The 62nd annual Brown County Youth Fair was filled with people and livestock on Wednesday.
One of the fair's superintendents in the livestock division, Amanda Smith, said this is a chance for kids, ranging from 9-year-old's to high school seniors, to show off their agricultural skills and learn some responsibility.
"The kids have to be really dedicated," Smith said. "You have to feed them, exercise them, wash them...clip their hair, give them vaccinations. I mean, it's pretty much an everyday job. I think it's a good thing for any kid just to get involved with. There are kids that sports may not be their thing but they can get really excited about this."
This event also gives many of the kids a chance to earn money. Smith said the top 75% of each class of all 'Market Animals' will qualify for the Saturday evening premium sale, where people bid money on the kids they favored.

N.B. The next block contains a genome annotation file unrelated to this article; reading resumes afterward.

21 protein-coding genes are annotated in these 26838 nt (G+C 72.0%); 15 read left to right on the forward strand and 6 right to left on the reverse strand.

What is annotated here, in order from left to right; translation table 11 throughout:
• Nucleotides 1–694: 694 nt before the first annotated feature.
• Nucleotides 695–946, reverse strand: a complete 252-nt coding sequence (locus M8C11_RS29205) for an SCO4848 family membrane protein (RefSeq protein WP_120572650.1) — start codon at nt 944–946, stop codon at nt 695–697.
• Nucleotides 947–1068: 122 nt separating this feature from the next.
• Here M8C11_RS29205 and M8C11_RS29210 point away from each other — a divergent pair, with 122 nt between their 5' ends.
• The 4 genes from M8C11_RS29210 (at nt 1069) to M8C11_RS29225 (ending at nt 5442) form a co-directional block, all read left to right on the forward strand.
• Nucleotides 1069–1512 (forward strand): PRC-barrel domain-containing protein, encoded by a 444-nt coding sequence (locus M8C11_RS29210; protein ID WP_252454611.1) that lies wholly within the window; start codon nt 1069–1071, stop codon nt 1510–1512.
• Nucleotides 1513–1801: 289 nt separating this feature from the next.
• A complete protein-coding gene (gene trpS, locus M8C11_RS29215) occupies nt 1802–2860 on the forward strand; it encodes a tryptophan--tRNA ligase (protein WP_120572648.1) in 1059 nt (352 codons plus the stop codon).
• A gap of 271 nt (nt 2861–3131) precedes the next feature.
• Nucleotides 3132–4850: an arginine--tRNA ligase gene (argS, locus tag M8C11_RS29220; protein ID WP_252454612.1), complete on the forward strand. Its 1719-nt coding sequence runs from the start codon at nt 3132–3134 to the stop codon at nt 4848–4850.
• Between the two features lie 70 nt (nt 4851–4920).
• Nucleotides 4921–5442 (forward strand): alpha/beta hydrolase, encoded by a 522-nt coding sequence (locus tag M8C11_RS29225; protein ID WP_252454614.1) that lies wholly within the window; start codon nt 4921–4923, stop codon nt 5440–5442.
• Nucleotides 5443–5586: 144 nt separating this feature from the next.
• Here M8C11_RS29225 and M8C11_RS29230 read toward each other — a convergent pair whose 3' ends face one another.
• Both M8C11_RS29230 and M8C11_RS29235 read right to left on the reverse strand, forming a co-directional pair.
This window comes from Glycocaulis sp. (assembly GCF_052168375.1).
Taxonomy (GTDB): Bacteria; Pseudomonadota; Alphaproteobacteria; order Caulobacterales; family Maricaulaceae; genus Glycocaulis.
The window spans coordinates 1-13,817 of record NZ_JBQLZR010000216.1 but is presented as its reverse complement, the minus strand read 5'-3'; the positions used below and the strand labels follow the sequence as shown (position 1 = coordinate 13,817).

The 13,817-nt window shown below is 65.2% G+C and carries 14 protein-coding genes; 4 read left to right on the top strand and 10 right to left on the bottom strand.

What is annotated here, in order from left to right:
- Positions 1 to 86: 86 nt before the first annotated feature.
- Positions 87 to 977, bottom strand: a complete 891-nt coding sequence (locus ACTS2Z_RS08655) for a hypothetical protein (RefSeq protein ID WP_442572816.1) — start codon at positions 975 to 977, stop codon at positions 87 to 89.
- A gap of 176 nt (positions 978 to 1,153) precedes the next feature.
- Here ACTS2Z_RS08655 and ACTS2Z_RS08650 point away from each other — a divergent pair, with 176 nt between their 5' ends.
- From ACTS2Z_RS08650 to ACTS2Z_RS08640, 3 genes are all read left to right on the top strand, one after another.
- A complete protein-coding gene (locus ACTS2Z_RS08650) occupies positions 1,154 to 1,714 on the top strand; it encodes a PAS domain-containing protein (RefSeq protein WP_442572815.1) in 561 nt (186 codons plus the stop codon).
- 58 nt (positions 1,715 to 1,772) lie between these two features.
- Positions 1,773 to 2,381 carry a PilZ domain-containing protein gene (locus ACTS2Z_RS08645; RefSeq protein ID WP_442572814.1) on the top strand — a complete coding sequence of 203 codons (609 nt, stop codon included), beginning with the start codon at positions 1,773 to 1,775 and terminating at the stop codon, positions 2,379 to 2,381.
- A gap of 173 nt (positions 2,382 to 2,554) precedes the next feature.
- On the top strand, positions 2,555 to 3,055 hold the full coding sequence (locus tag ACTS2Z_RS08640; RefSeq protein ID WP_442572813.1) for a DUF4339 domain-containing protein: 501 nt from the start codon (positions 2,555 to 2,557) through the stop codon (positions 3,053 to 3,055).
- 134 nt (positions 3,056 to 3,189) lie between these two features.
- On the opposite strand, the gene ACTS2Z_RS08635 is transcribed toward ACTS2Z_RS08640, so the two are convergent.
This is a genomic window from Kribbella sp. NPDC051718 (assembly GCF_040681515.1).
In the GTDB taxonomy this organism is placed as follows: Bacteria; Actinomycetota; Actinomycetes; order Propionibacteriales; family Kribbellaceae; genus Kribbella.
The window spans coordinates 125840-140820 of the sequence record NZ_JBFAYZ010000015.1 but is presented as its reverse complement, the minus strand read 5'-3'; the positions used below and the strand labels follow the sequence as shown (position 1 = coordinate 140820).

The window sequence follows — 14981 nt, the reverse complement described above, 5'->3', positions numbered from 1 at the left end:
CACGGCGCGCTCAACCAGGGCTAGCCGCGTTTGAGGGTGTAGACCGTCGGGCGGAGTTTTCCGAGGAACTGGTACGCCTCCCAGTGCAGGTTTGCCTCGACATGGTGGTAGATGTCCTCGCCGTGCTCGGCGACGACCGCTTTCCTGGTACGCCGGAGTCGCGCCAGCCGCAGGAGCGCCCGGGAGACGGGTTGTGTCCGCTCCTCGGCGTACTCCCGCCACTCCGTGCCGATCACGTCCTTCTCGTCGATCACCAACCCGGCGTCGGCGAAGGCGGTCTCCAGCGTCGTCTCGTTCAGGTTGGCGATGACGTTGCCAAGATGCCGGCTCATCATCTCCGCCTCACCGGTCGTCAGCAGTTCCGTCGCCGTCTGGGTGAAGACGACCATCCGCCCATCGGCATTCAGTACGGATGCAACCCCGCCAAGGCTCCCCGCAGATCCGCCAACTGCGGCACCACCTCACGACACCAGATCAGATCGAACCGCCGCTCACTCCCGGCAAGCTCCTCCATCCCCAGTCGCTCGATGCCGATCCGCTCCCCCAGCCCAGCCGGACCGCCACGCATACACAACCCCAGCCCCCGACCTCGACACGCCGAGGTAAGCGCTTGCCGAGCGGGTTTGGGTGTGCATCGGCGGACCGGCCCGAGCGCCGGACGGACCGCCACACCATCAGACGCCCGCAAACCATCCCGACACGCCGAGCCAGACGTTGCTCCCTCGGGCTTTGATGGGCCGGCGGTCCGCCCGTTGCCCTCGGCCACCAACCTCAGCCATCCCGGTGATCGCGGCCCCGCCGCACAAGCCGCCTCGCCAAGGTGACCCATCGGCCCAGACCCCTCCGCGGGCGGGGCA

For contestant Rode Walters, the reward of competing in the youth fair goes beyond money and ribbons.
"My dad has been doing this his whole life and my dad's a big role model," Walters said. "He's been wanting me to do it for awhile. It's a chance for us to bond like when we walk the pig every day."
He said all of the work that goes into breeding and training their farm pets is worthwhile.
According to officials, 478 exhibitors participated this year. There were 941 entries in the livestock division and 965 entries for the home-economic division.
"I just love seeing the kids get excited about winning and being successful with something that they put a lot of heart into," Smith said.
The Brown County Youth Fair runs through Saturday, Jan. 11th. For more information, visit http://www.browncountyfairandrodeo.com/